The width part is probably going to make LOTS of you super happy, so I can’t fault AD there! I just have true B width feet, and prefer a snugger fit, particularly in Edwardian shoes. The whole 1910s shoe asthetic was focused on making your foot look really slender, by elongating the length.
The only tiny thing that is a bit odd about the Moliere’s fit is the height of the sides of the shoe and heel. It’s just the merest smidge short.
I thought maybe I was just over-analysing them at first, or that they felt odd because of my very high arches, so I had a couple of friends with 8-8.5 feet try them on. After squeeing over how gorgeous they are, I asked them what they thought about the fit. All three friends who tried them on independently said they weren’t quite tall enough round the sides and at the back of the heel. It’s not a lot – less than a cm. Just enough to make the difference between a shoe you’d be confident dancing in, and one that might slip off, even if it fits snugly otherwise.
Despite a few tiny drawbacks, overall I’m very happy with the Moliere shoes. I will definitely be adding the black Molieres to my collection as soon as I can justify it.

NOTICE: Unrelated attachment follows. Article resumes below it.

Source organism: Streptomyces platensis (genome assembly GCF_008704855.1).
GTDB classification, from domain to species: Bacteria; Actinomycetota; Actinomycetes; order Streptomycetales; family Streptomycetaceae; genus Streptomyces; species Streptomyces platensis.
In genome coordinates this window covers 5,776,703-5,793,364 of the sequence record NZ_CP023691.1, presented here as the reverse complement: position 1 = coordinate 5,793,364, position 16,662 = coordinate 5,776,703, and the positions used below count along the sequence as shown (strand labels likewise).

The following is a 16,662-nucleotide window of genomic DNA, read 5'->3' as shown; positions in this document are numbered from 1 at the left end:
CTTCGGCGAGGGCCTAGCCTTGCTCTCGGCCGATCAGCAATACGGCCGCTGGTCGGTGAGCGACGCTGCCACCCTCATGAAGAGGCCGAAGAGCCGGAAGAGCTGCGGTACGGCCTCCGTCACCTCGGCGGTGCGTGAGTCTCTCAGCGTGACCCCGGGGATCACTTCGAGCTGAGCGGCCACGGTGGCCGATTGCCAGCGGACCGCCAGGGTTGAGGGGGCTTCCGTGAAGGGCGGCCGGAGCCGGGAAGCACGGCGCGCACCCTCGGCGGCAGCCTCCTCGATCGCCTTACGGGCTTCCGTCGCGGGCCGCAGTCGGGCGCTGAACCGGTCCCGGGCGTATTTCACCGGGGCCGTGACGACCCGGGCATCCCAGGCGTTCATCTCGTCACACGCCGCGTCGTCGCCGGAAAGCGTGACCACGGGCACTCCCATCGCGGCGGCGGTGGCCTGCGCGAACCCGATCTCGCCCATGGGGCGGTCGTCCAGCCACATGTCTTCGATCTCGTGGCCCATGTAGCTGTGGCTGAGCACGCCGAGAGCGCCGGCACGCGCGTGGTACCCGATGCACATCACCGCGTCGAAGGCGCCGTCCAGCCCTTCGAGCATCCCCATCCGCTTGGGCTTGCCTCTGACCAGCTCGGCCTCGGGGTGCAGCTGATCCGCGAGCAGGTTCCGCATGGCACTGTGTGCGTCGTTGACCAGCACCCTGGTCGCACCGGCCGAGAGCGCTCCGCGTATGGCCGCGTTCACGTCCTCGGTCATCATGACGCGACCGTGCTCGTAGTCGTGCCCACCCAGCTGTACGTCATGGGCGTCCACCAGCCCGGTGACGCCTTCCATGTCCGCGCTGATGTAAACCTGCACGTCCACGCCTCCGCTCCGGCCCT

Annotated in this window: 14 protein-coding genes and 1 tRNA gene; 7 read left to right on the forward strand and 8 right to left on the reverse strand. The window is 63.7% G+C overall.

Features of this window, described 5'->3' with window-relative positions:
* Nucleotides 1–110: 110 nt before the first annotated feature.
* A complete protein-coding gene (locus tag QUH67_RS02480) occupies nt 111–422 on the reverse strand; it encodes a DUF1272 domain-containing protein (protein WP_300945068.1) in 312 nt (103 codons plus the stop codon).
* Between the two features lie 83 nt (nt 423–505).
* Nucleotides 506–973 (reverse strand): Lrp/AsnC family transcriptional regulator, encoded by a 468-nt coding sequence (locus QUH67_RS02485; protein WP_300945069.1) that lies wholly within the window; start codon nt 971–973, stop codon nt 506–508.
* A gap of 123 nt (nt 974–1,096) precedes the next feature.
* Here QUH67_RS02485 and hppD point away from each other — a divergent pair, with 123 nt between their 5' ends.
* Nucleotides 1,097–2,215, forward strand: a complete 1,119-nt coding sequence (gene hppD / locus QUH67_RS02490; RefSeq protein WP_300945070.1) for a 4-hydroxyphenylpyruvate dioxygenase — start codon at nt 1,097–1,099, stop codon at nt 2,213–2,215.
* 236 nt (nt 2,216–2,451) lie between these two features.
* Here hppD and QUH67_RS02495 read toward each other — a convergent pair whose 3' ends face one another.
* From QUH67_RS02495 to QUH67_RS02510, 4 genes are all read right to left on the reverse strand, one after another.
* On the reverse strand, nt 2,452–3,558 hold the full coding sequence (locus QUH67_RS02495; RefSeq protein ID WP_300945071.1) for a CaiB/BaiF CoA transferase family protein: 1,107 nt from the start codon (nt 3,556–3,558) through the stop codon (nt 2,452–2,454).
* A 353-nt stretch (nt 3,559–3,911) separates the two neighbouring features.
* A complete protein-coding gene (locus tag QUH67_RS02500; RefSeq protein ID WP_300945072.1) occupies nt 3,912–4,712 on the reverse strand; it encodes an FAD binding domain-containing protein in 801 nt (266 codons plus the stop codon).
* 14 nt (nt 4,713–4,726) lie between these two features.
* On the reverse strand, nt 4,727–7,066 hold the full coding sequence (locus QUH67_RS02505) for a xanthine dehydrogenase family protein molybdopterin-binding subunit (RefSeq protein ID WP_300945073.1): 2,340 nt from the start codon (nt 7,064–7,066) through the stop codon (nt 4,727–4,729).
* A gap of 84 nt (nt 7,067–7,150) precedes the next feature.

* only I never did ballet so my toes are in very good condition 😉
Thanks for the detailed review! It’s so helpful to hear about all the little things. As a Canadian, I am also wary about getting the right size because of much higher shipping costs. Maybe that’s a good thing for my wallet! 😉
Thanks for the review! We had trouble with the fitment on the Molieres because of how far down the vamp is, so it doesn’t surprise me to hear that yours are a little big. Your foot is sliding forward because the vamp has too much space there and stretches too (yay leather). The higher sides that you mention would help this, so when we run Moliere again we’ll make some patterning adjustments to help hold the foot in the right position without narrowing the last.